School reform initiatives in the Elm City may be paying off, as the results of New Haven’s 2012 teacher evaluations showed marked improvement in faculty performance.

New Haven’s teacher evaluation system, which places teachers into one of five categories ranging from “needs improvement” to “exemplary,” saw an uptick in “exemplary” teachers from 8 to 13 percent. Overall, 90 percent of teachers scored in the top three rankings — “exemplary,” “strong” and “effective” — and 28 teachers at the “needs improvement” level have left the district over the past year. Despite growing approval of the program among principals and faculty, only 50 percent of teachers are reportedly satisfied with the system, an attitude school officials said they are working to improve.

“We know that there’s more work to do,” said Garth Harries, assistant superintendent for the New Haven public school system. “But [these results] reflect good progress and the integrity of a system that we created to improve instruction for kids.”

The increase in “exemplary” teachers may be due to more frequent evaluations, said Michele Sherban-Kline, the director of teacher evaluation and development for public schools. Top teachers often want regular feedback, she explained; under the old system, teachers were not necessarily evaluated every year. Those who earn “exemplary” teaching rankings will also be eligible for “rewards,” Harries said. While the specifics of kind of benefits or rewards will be available for top teachers have not been made public, Harries added that the $53.4 million grant New Haven was awarded from the Department of Education last month will go toward the policy.

The bulk of the teachers ranked either “strong” (53 percent) or “effective” (24 percent). Of the 58 teachers flagged with low-ranking evaluations at the beginning of the year, 20 improved upon their performance and 28 left the district. Despite the loss of public school faculty members, 17 of whom were tenured, school officials said they do not expect the departures will incite any conflict with the teachers union.

“One of the hallmarks here in New Haven is the collaboration with the union,” Harries said. “The union has been very involved in each individual teacher’s case, and in each case, the union and the school district came to a consensus decision.”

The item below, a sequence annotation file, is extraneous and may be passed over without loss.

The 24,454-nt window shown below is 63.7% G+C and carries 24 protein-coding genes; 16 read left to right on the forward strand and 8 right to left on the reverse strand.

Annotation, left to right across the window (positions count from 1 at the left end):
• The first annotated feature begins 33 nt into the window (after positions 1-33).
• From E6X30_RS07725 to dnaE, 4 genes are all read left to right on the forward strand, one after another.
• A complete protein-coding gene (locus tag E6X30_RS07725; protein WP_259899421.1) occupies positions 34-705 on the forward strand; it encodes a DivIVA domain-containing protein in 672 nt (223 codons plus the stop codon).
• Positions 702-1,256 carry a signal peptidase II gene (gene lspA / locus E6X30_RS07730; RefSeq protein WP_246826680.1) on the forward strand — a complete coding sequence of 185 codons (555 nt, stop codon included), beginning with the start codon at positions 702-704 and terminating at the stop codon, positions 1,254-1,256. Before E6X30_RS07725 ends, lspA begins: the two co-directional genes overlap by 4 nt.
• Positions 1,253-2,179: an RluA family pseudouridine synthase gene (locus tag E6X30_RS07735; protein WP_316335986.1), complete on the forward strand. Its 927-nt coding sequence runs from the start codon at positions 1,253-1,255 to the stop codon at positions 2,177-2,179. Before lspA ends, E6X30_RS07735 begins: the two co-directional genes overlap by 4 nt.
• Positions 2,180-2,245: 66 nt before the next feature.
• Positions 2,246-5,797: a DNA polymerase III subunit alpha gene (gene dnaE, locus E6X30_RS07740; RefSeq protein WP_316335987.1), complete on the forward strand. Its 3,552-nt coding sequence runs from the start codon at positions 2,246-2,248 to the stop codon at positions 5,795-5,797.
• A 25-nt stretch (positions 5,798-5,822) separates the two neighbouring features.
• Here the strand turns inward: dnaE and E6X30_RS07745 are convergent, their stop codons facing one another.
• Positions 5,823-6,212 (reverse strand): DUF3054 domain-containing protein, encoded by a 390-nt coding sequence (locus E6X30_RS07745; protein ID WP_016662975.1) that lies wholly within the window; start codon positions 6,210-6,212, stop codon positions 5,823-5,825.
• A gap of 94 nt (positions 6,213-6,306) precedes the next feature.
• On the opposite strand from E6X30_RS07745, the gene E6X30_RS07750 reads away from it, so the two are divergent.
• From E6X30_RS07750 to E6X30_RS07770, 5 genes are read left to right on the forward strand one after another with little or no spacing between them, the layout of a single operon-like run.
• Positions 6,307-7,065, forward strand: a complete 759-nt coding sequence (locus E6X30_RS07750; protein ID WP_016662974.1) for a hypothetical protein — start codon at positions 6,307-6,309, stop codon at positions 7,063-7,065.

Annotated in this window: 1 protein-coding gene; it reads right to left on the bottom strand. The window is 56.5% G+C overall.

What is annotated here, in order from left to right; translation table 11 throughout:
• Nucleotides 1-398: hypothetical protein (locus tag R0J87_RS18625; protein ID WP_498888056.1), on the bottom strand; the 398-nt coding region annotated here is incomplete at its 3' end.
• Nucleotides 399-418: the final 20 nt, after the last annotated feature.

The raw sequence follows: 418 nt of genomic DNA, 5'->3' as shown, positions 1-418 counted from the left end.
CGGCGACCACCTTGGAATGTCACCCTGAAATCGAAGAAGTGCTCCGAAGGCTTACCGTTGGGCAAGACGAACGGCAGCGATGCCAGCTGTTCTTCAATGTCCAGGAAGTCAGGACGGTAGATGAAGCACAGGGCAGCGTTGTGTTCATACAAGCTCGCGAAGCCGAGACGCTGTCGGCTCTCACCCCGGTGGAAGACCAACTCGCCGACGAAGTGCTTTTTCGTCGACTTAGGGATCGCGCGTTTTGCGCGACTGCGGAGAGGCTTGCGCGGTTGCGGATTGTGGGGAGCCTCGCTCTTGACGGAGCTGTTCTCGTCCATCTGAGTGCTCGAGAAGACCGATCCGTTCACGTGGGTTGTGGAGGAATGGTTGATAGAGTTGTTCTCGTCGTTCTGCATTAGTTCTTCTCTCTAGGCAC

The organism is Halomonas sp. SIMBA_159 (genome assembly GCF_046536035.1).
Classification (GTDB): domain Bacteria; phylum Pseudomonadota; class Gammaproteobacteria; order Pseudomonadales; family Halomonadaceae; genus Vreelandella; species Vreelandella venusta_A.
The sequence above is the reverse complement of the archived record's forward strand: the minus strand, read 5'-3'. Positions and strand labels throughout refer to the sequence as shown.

Although 28 teachers left the disrtict, school officials are still optimistic about the results of the teacher evaluation.

“It’s a work in progress, but we’re encouraged by the results,” Abee Smith, the spokesperson for the New Haven public school system, said.

Though the improved teacher performance rankings indicate a strengthening public education system in the Elm City, school administrators said the evaluations system has room to be further developed. Although teacher satisfaction wth the system rose from 42 percent to 50 percent this year and principal satisfaction rose from 68 to 72 percent, 25 percent of teachers still reported feeling dissatisfied with the way evaluations are handled. Harries said one way public school adminstrators are working to improve the evaluations sytem is by providing better feedback to teachers on how they can improve their teaching.

Administrators said it is still too early to draw concrete conclusions about the effectiveness of the evaluation system, though educational reform initiatives in New Haven seem to be strengthening schools: In the past two years, New Haven’s test score growth has outpaced the state as a whole by 200 percent, Harries said. Additionally, the city’s high school graduation rate has grown two percentage points, and the number of students on track to graduate has risen by nine percent, he added.

The teacher evaluation system rated 1,457 teachers, 90 principals and assistant principals and 24 central office administrators this year.